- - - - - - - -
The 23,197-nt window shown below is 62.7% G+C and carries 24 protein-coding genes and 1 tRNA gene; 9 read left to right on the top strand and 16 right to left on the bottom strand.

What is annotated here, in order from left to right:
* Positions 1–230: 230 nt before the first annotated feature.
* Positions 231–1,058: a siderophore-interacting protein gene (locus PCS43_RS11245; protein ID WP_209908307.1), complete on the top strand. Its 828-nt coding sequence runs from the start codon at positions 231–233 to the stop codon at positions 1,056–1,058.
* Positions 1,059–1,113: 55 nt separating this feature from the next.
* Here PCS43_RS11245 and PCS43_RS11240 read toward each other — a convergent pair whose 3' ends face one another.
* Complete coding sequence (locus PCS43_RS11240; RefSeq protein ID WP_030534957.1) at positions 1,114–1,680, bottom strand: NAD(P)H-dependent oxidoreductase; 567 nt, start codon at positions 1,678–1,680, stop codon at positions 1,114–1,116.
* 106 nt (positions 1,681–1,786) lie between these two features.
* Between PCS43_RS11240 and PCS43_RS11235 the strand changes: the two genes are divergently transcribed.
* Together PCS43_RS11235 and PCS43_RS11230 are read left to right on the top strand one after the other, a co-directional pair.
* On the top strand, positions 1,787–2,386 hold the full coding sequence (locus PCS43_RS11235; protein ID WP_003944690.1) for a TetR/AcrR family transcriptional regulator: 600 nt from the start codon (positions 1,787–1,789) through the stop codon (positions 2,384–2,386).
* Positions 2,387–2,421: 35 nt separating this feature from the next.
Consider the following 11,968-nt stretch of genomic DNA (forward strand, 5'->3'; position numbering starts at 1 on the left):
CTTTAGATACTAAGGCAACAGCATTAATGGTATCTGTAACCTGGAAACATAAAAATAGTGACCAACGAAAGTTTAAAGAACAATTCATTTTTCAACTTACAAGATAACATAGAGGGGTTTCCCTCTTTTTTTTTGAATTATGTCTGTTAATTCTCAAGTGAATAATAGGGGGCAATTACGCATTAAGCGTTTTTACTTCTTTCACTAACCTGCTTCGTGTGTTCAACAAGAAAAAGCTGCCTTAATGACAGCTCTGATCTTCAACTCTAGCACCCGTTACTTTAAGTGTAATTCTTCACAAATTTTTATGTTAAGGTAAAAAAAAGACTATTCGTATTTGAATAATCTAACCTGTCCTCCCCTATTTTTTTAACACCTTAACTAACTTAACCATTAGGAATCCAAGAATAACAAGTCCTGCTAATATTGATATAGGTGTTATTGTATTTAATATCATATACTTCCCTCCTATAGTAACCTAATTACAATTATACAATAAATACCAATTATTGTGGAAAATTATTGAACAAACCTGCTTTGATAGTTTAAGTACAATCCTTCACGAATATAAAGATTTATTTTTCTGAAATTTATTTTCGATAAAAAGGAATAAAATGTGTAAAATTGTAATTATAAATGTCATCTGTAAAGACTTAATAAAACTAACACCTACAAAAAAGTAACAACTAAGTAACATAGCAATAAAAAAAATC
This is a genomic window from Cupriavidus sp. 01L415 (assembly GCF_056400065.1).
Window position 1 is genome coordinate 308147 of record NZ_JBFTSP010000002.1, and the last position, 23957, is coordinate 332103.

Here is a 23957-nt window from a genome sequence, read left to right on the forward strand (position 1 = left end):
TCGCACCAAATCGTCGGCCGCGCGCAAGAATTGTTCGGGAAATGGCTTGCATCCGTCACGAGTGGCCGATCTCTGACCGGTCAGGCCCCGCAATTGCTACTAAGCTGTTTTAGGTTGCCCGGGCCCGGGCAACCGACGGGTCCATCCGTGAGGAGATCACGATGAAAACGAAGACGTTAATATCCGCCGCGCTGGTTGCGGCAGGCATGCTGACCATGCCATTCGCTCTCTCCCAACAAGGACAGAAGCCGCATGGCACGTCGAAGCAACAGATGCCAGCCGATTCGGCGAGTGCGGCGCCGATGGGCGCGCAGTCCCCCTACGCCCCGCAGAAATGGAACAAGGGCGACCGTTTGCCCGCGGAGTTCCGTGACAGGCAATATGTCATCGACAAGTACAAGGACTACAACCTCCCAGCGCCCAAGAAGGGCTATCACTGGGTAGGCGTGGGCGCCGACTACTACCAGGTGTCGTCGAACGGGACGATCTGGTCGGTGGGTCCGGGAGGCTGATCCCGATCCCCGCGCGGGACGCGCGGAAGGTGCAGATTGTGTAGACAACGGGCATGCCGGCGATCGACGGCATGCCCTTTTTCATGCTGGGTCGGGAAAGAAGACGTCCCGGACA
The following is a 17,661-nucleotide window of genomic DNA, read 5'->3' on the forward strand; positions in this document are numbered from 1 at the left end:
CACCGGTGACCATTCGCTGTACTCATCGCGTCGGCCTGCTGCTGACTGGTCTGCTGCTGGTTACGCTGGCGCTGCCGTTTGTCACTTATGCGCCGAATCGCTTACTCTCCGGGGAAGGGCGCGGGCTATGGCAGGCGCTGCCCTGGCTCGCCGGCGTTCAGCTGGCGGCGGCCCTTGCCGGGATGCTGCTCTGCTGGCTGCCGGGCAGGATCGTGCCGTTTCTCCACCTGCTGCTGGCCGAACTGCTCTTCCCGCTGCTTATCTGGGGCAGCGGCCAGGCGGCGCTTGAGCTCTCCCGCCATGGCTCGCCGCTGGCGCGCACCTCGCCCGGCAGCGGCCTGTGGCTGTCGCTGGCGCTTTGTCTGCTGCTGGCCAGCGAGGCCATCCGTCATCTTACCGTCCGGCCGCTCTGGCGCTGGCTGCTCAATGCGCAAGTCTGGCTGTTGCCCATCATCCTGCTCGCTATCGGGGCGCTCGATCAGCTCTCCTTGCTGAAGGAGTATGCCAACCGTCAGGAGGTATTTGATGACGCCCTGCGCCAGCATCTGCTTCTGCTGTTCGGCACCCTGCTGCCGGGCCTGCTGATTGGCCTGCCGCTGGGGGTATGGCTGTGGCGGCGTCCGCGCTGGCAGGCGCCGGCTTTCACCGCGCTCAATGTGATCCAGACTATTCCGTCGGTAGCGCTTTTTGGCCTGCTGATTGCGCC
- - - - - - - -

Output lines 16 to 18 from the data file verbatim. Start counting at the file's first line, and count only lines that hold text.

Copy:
Window position 1 is genome coordinate 308147 of record NZ_JBFTSP010000002.1, and the last position, 23957, is coordinate 332103.

Here is a 23957-nt window from a genome sequence, read left to right on the forward strand (position 1 = left end):
TCGCACCAAATCGTCGGCCGCGCGCAAGAATTGTTCGGGAAATGGCTTGCATCCGTCACGAGTGGCCGATCTCTGACCGGTCAGGCCCCGCAATTGCTACTAAGCTGTTTTAGGTTGCCCGGGCCCGGGCAACCGACGGGTCCATCCGTGAGGAGATCACGATGAAAACGAAGACGTTAATATCCGCCGCGCTGGTTGCGGCAGGCATGCTGACCATGCCATTCGCTCTCTCCCAACAAGGACAGAAGCCGCATGGCACGTCGAAGCAACAGATGCCAGCCGATTCGGCGAGTGCGGCGCCGATGGGCGCGCAGTCCCCCTACGCCCCGCAGAAATGGAACAAGGGCGACCGTTTGCCCGCGGAGTTCCGTGACAGGCAATATGTCATCGACAAGTACAAGGACTACAACCTCCCAGCGCCCAAGAAGGGCTATCACTGGGTAGGCGTGGGCGCCGACTACTACCAGGTGTCGTCGAACGGGACGATCTGGTCGGTGGGTCCGGGAGGCTGATCCCGATCCCCGCGCGGGACGCGCGGAAGGTGCAGATTGTGTAGACAACGGGCATGCCGGCGATCGACGGCATGCCCTTTTTCATGCTGGGTCGGGAAAGAAGACGTCCCGGACA